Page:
While the human tendency to form collectives which are the size of a large extended family (200 people), and these have engaged in competitive fights to the death with neighbouring collectives, the tendency to form group identities based on religion, political opinions, ethnicity or even sport club affiliations have generally worsened conflicts. Moreover, they have motivated generations of ordinary people to die for rulers and despots for no gain for themselves or for human civilization (on the contrary, wars have generally only helped the elites of the warring societies, while the ordinary folks have suffered).

Another very bad effect of the formation of group identities have been the persecution of outsiders, no matter if the outsiders are people who don’t share the prevailing political consensus of the day, or if the outsiders are of a religious minority or simply are born with traits seen as bad by the dominant consensus. Women, LGBT people, ethnic minorities, the poors and various groups of untouchables can witness of the effects of social exclusion, which are crippling not only to their own lives but to the general progress of society. Even schoolyard bullying is a sort of infancy state of this kind of we-vs-them exclusion.

A third very bad effect is the kind of accepted social coercion that makes people accept and contribute to the continuance of traditions such as genital mutilation of children, animal cruelty, cruelty or disregard for poor people, racism, forced marriages, marriages with close relatives, abuse of children, clan conflicts and machismo, and also jingoism and nationalism. These identity-related prejudices can hamper and even threaten the long-perspective survival of a society, and work to limit and oppress the participants in that identity.

A world without identities

Some people on the left side of the spectrum in this country (Sweden) have claimed that abolishing identities and value judgements (“being rich is better than being poor” for example) is the right way to go to create an inclusive and egalitarian society. Of course, they do not envision that people would not have any traditions or culture, especially not as they are very active within and in cooperation with certain groups of identities, in order to form and shape rainbow coalitions for groups in society that traditionally have been excluded in one or another way.

In terms of working to abolish identities, we can claim that the undisputed master of this is the cultural entity we can refer to as “McWorld”, the homogenizing forces of globalization, free trade and financial integration, which is replacing – on a rapid pace – local cultures.

On one hand, this process has led to a cultural renaissance as cultures encounter, merge and mix together.

On the other hand, however, this has led to the continuous destruction of society’s fabric – the identities. While identities in themselves always appear, modern society has a general cosmology which can be described as consumeristic individualism.

While in traditional societies, the meaning of life was seen as perpetuating the traditions and values of your ancestors, and to play the role in society that God (or the natural order) had made you born in, in modern society this has been replaced with a new cosmology. This new cosmology is based on your attainment of identity through the consumption of experiences. This means that humans are supposed to strive after possessing trendy products, travelling to foreign countries, partying and ascribing to identities through their choice of clothes and music.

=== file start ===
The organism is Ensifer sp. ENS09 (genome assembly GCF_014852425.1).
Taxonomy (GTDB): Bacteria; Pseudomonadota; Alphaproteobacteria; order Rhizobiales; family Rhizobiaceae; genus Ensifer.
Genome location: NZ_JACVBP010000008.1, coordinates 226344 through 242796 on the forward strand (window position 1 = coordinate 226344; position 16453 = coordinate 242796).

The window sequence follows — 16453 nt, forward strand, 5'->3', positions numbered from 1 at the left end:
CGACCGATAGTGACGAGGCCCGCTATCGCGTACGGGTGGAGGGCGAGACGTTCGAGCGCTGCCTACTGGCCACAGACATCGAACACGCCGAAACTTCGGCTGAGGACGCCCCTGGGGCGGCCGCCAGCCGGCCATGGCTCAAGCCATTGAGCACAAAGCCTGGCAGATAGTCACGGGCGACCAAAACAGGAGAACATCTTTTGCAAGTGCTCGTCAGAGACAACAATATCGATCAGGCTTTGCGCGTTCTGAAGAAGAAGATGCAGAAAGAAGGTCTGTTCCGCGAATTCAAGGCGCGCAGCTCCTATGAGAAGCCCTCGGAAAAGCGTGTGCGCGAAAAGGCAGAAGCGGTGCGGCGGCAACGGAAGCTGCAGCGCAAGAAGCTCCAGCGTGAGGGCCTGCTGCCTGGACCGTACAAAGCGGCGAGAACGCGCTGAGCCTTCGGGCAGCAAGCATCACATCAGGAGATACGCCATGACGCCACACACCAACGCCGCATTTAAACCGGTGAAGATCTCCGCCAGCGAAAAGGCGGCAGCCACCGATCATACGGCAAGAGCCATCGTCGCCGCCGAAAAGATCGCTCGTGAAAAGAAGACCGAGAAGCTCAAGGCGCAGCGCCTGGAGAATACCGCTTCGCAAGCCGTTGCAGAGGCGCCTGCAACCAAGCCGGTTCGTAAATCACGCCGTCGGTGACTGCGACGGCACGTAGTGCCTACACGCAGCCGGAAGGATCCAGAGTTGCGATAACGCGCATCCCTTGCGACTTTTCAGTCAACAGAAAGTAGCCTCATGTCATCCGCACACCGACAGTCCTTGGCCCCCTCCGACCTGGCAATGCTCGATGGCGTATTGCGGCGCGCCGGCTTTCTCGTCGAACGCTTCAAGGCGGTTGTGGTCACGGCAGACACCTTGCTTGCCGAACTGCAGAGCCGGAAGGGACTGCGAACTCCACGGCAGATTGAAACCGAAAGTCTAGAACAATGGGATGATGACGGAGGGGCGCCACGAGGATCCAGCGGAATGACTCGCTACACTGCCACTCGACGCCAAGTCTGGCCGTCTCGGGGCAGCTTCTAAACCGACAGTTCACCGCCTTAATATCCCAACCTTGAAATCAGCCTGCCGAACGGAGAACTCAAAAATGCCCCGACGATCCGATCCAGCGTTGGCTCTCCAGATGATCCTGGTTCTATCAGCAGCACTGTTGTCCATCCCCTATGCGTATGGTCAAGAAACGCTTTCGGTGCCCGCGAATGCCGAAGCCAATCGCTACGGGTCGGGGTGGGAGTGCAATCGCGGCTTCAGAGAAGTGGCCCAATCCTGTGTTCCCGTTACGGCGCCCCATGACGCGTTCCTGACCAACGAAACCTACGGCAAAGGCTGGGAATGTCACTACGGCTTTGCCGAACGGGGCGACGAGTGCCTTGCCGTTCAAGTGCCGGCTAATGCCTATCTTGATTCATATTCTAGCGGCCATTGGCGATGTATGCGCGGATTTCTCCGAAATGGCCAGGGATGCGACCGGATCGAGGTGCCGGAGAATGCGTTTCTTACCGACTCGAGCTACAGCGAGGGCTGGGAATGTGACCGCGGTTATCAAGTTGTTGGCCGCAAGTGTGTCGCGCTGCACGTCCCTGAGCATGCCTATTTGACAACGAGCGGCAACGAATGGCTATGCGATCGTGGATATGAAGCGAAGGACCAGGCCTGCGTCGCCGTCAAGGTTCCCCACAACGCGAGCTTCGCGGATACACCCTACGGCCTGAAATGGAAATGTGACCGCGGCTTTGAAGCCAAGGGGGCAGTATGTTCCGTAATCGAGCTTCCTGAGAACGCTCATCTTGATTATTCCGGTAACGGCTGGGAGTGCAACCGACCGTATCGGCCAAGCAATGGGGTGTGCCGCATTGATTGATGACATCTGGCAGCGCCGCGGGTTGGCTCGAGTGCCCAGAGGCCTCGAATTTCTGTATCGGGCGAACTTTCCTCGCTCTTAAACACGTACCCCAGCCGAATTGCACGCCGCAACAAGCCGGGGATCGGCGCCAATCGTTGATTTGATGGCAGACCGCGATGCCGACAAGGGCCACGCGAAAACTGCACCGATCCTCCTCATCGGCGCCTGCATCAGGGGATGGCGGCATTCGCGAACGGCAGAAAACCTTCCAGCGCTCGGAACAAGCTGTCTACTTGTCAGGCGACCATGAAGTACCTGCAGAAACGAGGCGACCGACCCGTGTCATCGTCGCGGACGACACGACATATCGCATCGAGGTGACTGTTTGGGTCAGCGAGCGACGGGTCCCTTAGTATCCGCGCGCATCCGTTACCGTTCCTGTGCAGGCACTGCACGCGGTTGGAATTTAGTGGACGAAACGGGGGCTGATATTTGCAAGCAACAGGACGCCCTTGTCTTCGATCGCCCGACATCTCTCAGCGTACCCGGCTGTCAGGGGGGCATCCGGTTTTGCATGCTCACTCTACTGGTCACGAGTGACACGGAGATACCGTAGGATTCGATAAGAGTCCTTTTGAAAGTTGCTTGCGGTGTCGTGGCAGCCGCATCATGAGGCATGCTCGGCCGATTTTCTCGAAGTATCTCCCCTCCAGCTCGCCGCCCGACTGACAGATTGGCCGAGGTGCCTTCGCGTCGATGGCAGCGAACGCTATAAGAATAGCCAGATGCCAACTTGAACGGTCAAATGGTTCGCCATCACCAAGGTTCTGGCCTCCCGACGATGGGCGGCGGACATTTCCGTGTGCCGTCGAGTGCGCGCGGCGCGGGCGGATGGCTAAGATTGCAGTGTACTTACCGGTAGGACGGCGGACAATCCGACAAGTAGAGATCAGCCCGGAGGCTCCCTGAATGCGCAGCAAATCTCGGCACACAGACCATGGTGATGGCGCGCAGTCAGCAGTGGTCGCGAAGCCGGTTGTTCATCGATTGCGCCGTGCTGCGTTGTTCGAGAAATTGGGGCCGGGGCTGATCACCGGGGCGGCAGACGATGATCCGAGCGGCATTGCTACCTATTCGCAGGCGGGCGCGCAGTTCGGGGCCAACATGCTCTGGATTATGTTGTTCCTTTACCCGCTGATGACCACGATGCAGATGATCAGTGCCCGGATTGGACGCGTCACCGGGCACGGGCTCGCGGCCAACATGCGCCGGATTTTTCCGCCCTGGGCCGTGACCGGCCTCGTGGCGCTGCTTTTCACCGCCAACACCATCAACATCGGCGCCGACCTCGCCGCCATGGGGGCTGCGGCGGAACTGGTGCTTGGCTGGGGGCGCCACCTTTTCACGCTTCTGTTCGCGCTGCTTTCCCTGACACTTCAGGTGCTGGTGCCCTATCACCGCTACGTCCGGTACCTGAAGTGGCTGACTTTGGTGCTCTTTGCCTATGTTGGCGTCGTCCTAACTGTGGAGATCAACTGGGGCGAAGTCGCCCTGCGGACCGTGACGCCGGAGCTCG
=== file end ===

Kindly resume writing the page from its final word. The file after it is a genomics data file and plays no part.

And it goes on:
Society is oriented towards youth and towards performance and possession. This intrinsic materialism of the modern cosmology has probably contributed to mental illness and depression amongst many people.

However, the greatest problem with consumeristic individualism is that it fits like hand in glove with the paradigm of the debt-based financial system. For if people are brought up within a cosmology where they (feel that they) must ascribe to the possession of lifestyle through the possession of products and fashion, they will invest a large part of their income into status products which can showcase who they are to the world – thus driving the continued growth of the system, until it inevitably crashes.

A challenge for the future – towards a Type-1


Eventually, if we (as in humanity) do not destroy ourselves through nuclear war, human-created pathogens or initiating a sixth great mass extinction, we will form a planetary civilization, a Type-1 on the Kardashev Scale. There are two great challenges for such a civilization, the first being the practical on how to ensure that all human beings can live within the identities they feel affinity for, while having their human rights respected and protected. The second is how we can find a common cosmology which can bring this future civilization a sense of purpose, while also serving to protect the planet’s environment and value the rights of all human beings to strive for fulfillment.

This is the challenge for the future, and in subsequent articles I will try to define how EOS have proposed a framework for the tools we can use to answer this challenge. This is what EOS Umea hopes to help develop with a study circle we will launch in the spring of 2015.

Enrique Lescure, Relations director of the Earth Organisation for Sustainability